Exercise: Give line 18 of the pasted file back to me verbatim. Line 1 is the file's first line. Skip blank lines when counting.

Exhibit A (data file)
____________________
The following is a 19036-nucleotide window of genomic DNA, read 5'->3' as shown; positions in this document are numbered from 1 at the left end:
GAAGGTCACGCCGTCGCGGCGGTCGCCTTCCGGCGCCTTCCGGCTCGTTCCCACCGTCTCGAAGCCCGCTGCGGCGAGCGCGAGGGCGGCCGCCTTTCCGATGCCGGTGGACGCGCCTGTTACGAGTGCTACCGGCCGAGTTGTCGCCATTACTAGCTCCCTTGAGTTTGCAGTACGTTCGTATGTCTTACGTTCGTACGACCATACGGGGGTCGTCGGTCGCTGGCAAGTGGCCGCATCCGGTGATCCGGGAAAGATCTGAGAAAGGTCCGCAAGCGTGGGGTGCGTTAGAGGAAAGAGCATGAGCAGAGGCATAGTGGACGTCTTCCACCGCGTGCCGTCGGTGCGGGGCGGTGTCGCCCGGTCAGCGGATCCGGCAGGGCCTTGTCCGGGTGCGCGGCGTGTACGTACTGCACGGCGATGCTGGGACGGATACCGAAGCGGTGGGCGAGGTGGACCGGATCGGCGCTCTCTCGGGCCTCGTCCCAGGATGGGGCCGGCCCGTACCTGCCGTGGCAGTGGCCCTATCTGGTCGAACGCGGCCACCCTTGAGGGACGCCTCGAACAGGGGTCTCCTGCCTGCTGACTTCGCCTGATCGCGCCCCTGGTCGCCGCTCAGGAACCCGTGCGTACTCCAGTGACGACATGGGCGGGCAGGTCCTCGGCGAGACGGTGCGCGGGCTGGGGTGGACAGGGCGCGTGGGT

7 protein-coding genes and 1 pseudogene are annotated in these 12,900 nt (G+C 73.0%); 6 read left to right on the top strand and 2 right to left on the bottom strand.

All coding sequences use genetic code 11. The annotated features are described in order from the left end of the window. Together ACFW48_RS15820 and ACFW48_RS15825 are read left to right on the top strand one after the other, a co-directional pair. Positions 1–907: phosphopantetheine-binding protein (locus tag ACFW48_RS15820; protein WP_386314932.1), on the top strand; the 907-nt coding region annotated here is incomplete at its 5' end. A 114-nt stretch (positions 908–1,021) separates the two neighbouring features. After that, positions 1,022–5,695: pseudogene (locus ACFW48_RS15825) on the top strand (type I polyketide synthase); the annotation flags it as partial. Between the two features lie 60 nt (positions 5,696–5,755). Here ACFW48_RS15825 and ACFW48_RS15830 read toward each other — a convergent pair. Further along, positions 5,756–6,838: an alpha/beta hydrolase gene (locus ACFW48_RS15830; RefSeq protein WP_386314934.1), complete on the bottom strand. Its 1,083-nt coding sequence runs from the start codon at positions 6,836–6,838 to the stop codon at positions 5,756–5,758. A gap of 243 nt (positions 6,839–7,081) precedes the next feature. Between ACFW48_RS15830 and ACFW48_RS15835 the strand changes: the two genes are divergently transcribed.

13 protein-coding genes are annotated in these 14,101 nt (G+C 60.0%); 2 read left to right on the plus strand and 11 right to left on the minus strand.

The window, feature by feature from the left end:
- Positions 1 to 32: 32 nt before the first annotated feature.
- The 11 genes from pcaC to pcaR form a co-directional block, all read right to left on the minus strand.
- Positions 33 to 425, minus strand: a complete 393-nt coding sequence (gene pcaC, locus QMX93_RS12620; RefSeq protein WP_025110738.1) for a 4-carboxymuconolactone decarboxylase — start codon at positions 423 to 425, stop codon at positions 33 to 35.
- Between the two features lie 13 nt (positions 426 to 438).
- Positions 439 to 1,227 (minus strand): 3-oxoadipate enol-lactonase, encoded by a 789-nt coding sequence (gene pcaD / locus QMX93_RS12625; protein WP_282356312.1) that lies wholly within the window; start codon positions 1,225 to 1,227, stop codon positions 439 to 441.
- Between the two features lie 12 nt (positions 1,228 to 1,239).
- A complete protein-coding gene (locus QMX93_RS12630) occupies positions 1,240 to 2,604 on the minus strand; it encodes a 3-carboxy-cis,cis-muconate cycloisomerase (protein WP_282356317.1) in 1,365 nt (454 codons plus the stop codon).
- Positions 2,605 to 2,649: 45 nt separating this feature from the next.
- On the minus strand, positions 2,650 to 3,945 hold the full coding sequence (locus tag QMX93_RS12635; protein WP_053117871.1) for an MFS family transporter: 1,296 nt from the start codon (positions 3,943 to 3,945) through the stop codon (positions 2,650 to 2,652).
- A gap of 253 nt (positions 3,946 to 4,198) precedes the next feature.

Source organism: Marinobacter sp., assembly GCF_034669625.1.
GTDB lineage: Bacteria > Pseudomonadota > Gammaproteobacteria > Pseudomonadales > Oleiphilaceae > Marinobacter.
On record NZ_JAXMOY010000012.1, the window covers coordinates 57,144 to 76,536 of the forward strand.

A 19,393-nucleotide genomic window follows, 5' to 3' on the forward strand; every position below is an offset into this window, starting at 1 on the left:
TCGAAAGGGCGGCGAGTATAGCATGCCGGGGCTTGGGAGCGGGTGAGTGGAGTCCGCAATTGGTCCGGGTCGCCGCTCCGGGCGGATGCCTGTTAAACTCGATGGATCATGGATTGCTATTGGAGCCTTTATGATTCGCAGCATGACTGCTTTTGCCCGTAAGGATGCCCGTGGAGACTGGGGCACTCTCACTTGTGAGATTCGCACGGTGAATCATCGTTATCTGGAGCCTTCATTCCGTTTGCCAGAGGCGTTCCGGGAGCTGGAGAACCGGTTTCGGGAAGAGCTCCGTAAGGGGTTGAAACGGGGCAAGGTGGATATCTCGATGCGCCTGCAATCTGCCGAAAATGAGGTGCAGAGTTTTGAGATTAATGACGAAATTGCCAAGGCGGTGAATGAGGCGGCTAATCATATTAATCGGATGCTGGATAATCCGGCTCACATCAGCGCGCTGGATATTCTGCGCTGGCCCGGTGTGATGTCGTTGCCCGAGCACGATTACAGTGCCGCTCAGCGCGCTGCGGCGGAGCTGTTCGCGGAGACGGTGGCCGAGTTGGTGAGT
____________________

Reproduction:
GTDB lineage: Bacteria > Pseudomonadota > Gammaproteobacteria > Pseudomonadales > Oleiphilaceae > Marinobacter.